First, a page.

Written by: Jed MacKay
Art by: Alessandro Cappuccio
Colors by: Rachelle Rosenberg
Letters by: VC’s Cory Petit
Cover price: $3.99
Release date: February 9, 2022
Moon Knight #8 tells a story about a story that takes on a life on its own. When the story wants to put an end to Hunter’s Moon’s story, it’s up to the old story to step up and stop the new story from ending Hunter’s Moon’s story. Got it?!? Good!
Was It Good?
Moon Knight #8 is the latest of several Devil’s Reign tie-ins to hit the bookshelves, and it does probably the most thing you could do for a tie-in. Instead of connecting the current arc to an external event, this issue not only has nothing to do with Devil’s Reign, but it also has nothing to do with Moon Knight. There’s not one panel containing Moon Knight in this entire issue except for a single flashback panel.
Is that the right thing to do? Meh. That’s up to you, but in fairness, it’s disingenuous to call this a Moon Knight tie-in to Devil’s Reign when nothing of the sort is happening. No Moon Knight. No Devil’s Reign. Got it?!? Good!
What readers do get is, frankly, an esoteric mind-bender of an issue about a dead killer who’s resurrected as a new god through the power of belief. When this new god, Stained Glass Scarlet, picks up her murderous ways through her acolytes, Hunter’s Moon (subbing in for Moon Knight while he’s in prison) is tasked with saving the day.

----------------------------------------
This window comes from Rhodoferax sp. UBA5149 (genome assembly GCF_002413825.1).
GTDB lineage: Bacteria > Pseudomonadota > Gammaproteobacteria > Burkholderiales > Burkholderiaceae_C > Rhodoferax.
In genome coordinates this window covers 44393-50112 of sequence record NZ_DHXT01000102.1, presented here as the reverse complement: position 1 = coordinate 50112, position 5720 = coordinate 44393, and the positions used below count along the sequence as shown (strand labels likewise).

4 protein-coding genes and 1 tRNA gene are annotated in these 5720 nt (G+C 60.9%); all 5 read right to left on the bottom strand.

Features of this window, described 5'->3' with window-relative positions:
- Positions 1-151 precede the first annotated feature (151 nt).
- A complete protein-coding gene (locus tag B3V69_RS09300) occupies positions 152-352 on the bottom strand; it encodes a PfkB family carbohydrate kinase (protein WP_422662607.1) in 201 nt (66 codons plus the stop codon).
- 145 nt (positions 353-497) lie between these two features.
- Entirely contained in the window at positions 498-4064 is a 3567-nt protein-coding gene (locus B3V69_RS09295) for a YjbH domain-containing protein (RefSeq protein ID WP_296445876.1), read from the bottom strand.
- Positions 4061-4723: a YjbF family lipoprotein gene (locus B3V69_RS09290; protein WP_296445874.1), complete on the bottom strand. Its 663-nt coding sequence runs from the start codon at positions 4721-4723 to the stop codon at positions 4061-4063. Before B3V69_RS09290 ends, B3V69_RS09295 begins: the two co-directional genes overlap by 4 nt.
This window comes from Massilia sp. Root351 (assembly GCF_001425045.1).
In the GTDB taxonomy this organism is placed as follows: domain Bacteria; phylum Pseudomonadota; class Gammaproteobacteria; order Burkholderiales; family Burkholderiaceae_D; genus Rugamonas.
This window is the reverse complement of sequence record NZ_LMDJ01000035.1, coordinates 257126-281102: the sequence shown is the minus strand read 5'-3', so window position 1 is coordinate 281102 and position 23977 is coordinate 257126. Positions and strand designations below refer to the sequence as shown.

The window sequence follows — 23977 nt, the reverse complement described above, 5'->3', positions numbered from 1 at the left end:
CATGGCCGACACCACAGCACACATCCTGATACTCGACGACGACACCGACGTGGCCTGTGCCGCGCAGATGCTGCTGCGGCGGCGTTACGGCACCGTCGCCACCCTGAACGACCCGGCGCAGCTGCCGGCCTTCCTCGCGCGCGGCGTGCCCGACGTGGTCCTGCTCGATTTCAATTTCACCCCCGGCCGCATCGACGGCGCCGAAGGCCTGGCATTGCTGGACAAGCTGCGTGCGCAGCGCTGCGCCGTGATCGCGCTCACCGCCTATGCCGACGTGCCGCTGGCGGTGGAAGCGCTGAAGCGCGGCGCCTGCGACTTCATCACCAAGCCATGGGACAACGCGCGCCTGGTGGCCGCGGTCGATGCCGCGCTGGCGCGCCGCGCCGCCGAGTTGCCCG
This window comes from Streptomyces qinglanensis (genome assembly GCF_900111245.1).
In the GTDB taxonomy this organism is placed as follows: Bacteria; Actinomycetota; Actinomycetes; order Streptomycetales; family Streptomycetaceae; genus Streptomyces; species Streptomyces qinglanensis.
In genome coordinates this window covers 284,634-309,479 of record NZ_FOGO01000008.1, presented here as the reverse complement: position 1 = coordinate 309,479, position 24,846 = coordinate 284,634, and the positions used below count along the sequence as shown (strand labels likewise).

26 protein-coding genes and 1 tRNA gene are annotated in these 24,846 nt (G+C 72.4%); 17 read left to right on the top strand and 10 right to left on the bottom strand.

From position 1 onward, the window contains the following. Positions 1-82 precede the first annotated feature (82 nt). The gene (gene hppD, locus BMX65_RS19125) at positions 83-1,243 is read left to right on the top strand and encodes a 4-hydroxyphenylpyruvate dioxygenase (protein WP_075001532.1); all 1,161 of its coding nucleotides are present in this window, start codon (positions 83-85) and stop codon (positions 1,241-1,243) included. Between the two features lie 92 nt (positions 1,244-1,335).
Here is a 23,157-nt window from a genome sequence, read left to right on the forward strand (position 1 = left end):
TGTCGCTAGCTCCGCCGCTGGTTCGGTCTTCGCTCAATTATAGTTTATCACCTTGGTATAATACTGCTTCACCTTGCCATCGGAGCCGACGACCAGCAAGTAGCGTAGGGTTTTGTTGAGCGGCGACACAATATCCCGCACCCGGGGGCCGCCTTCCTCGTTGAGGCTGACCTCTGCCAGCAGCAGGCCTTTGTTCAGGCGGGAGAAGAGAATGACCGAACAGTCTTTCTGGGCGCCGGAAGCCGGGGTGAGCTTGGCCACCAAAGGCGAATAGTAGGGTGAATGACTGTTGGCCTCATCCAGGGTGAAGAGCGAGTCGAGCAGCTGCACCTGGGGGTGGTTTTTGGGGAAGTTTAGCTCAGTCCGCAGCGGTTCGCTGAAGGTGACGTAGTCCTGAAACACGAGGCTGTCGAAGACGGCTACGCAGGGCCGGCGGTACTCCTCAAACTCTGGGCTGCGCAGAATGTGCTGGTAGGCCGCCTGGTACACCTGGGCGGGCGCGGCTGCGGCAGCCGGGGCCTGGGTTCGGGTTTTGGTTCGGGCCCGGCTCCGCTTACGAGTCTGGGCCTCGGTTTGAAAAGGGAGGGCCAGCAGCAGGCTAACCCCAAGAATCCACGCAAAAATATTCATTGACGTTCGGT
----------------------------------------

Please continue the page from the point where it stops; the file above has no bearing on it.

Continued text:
The paragraph you just read is clearer than the comic itself. MacKay tries to dig deep into the power of faith and belief, using that power to bring a legend back into a new life. Conceptually, the issue borrows ideas from greater works such as American Gods, and the idea works once you get past the narrative dialog to understand what’s happening. However, you have to dig past a lot of metaphysical gobbledygook to figure it out.
The missing key to making this story work is the origin of Scarlet’s faith. Why would ordinary people believe and pray so vigorously for the return of a mob wife turned killer who sounds more like a Huntress knockoff? Was there some ritual spell involved? Aren’t there more worthy and living beings her believers could petition for help? There’s nothing wrong with going high concept to recast a villain, but this felt like a stretch.
When all is said and done, Hunter Moon is not the hero of the story. Khonshu makes an appearance to save the day and it’s god versus god in a spiritual smackdown. It’s possible Scarlet may return as even Khonshu admits gods can’t be killed, so where does that leave us?
You get a Moon Knight comic with no Moon Knight. You get a Devil’s REign tie-in that has nothing to do with Devil’s Reign. You get a new villain that’s an old villain. And you get Hunter’s Moon subbing in to save the day, but he doesn’t save the day. Whether or not this all works is up to you.
Story aside, the art from Cappuccio and Rosenberg is excellent. Rosenberg is killing it with the flourishes of moon glow to infuse hints of mysticism that give the surrounding players just enough pause to wonder without going full-on magic.
Moon Knight #8 takes a novel approach to event tie-ins by not connecting to the event and keeping the hero out of his own title. Dishonest marketing aside, the old/new villains is now a high concept reboot that takes more than a little brainpower to figure out, and the art is excellent.